Author Sebastian Barry, who has received four previous nominations for the Booker Prize and twice been shortlisted for it, was one of four Irish writers Tuesday to make the long list of semifinalists for the prestigious award.
Barry is up this year for his novel “Old God’s Time,” about a retired police detective who gets dragged back into a cold case investigation of a murdered priest suspected of sexually abusing children.
Twelve other writers, including four debut novelists and two prior Booker nominees, are up for the 50,000 pound ($64,000) prize. The authors are from seven different countries on four continents.
“All 13 novels cast new light on what it means to exist in our time, and they do so in original and thrilling ways,” said Esi Edugyan, chair of the judges. “Their range is vast, both in subject and form: they shocked us, made us laugh, filled us with anguish, but above all they stayed with us.”
The award recognizes the best in long fiction published in the U.K. and Ireland between Oct. 1, 2022 and Sept. 30, 2023. The nominees were chosen from 163 books submitted by publishers.
The winner is set to be announced Nov. 26 after the list is pared down to six finalists next month.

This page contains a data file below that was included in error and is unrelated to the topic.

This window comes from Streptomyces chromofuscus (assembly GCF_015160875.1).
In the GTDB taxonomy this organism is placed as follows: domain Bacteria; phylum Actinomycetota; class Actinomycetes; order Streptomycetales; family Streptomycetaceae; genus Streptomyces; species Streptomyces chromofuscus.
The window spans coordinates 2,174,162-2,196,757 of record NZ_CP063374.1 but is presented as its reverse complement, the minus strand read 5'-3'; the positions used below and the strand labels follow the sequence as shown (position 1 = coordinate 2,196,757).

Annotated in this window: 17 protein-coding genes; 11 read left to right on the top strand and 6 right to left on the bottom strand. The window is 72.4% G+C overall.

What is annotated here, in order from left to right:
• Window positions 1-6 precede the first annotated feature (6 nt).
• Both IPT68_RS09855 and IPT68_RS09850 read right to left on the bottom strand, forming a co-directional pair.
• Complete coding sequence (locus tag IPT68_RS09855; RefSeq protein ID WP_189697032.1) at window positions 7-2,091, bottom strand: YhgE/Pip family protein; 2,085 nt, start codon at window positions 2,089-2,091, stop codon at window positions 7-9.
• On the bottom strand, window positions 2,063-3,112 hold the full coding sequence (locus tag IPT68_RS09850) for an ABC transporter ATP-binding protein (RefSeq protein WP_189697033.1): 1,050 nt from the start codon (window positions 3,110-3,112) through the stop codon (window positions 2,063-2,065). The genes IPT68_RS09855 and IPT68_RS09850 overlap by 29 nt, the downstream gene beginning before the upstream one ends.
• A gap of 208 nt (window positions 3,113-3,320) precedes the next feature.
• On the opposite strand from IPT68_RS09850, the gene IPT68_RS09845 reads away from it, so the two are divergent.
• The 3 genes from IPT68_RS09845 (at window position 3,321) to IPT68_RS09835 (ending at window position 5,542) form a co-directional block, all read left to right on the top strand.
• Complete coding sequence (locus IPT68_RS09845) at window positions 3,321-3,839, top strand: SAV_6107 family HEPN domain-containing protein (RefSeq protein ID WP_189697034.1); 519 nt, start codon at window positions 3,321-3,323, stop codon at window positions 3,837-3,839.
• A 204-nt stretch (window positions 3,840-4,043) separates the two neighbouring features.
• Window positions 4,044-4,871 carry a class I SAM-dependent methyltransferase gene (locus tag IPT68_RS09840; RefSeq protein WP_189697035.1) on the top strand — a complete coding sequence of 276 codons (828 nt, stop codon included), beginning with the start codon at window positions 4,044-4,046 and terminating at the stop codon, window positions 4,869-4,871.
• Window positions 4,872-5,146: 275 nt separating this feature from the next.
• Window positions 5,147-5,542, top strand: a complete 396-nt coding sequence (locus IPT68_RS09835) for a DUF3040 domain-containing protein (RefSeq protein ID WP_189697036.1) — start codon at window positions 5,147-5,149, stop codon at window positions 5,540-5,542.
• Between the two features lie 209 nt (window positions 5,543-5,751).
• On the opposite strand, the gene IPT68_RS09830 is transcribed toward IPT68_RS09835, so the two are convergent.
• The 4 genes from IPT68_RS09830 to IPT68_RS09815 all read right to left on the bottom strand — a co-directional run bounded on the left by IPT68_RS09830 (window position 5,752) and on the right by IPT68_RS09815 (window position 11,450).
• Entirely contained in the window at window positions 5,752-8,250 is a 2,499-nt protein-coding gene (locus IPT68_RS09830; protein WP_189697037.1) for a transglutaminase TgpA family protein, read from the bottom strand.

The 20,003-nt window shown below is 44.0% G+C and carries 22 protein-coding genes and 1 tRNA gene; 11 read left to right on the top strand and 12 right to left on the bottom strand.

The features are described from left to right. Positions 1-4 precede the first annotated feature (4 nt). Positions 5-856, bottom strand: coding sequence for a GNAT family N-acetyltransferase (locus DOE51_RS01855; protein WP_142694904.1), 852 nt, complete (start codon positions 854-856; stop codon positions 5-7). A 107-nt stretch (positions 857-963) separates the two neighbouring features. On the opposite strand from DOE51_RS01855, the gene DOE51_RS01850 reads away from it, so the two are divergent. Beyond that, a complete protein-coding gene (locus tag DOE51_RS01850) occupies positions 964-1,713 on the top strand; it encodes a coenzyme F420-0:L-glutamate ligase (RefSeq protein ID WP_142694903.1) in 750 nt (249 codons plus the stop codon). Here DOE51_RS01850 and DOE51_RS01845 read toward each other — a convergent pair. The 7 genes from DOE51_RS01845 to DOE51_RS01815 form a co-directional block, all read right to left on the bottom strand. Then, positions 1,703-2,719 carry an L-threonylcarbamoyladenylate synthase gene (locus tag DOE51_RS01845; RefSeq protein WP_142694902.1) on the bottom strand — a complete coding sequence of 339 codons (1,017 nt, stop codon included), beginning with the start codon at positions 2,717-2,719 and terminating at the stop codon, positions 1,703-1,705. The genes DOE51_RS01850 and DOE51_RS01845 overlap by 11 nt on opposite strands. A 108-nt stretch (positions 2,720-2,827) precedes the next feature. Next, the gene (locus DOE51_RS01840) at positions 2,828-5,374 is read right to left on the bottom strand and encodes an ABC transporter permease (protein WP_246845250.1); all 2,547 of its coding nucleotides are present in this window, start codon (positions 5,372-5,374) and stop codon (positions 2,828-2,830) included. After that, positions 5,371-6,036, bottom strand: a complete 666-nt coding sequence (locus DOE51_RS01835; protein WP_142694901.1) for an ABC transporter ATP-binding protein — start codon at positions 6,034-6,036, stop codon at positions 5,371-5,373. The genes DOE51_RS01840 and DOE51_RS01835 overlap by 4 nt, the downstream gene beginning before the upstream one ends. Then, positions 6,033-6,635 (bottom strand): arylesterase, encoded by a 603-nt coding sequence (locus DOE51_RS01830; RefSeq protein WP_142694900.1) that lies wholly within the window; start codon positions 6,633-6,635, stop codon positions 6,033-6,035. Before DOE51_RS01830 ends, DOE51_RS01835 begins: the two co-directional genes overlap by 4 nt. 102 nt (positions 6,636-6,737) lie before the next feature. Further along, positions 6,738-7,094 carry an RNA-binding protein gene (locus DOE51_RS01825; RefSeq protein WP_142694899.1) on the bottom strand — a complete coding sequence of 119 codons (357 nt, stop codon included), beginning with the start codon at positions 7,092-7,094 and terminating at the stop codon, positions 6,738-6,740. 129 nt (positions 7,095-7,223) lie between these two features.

Malaysian writer Tan Twan Eng received his third nomination, this time for “The House of Doors,” a book of historical fiction drawn from the life of Somerset Maugham.
Paul Murray, another Irish writer, was nominated for “The Bee Sting,” a tragicomic family saga. It is his second nomination.
Viktoria Lloyd-Barlow’s debut novel, “All The Little Bird-Hearts,” is about a rule-bound mother whose carefully ordered life is upended when a charming couple moves next door with darker designs on her 16-year-old daughter. Like her protagonist, Lloyd-Barlow is autistic.
Shehan Karunatilaka, one of Sri Lanka’s most prestigious writers, won the 2022 Booker Prize for “The Seven Moons of Maali Almeida,” a satirical “afterlife noir” set during Sri Lanka’s brutal civil war.